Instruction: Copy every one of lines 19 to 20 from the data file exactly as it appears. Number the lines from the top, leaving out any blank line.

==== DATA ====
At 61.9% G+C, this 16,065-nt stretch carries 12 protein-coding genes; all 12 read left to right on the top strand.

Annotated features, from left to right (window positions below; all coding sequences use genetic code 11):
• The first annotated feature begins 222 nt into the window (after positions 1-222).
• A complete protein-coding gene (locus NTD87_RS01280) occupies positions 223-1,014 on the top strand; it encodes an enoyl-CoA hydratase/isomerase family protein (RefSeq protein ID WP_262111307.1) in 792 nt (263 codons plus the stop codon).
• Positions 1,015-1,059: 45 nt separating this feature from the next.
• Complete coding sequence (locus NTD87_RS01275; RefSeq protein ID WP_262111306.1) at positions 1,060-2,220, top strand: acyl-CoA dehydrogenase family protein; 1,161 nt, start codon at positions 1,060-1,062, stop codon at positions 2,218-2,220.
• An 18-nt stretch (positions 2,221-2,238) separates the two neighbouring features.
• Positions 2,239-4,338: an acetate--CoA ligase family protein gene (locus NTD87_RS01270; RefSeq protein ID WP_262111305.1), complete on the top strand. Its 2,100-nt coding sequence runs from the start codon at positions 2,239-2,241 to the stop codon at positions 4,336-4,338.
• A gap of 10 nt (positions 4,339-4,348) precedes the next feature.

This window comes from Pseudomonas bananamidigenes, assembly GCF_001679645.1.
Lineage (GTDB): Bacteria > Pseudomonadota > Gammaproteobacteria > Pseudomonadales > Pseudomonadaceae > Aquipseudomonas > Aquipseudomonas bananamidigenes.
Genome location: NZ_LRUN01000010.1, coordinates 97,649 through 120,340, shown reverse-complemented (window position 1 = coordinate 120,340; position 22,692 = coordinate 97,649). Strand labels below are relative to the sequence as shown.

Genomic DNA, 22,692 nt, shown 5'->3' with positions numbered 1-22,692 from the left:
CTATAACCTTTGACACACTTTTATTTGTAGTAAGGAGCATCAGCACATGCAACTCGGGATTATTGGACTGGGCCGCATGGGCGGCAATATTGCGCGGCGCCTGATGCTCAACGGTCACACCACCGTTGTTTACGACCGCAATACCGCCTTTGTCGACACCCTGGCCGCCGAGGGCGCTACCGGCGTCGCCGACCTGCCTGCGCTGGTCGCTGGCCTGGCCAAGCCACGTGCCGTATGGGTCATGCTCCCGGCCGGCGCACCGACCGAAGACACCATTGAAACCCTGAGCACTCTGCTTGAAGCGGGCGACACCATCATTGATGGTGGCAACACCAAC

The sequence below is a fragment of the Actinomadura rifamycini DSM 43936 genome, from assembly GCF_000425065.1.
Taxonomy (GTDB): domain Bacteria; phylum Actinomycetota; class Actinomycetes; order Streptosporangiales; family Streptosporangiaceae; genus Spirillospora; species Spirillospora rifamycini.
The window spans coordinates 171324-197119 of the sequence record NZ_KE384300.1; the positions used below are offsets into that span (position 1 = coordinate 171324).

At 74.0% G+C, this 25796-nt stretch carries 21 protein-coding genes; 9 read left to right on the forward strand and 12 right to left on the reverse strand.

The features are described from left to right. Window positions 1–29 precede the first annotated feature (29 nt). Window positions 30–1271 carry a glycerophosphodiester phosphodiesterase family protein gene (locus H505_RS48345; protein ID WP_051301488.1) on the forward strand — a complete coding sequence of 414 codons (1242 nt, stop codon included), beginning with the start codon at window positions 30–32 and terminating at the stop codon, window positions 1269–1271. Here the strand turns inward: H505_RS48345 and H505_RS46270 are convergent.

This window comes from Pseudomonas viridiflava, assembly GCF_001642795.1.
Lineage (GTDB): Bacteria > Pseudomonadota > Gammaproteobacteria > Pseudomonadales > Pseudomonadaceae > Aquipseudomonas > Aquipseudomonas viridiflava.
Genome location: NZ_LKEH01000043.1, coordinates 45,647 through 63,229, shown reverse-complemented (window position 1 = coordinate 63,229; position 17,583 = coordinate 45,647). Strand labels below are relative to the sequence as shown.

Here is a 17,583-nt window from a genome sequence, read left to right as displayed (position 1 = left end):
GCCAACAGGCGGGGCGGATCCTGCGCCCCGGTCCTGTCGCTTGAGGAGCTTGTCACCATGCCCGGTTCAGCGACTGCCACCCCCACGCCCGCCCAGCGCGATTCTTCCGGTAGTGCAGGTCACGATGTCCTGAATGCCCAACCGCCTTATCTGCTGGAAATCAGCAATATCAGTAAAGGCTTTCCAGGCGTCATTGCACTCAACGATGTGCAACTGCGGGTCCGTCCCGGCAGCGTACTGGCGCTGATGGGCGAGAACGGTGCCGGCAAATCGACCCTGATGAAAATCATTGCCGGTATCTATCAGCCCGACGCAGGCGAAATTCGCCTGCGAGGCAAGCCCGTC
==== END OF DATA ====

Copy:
The features are described from left to right. Window positions 1–29 precede the first annotated feature (29 nt). Window positions 30–1271 carry a glycerophosphodiester phosphodiesterase family protein gene (locus H505_RS48345; protein ID WP_051301488.1) on the forward strand — a complete coding sequence of 414 codons (1242 nt, stop codon included), beginning with the start codon at window positions 30–32 and terminating at the stop codon, window positions 1269–1271. Here the strand turns inward: H505_RS48345 and H505_RS46270 are convergent.

This window comes from Pseudomonas viridiflava, assembly GCF_001642795.1.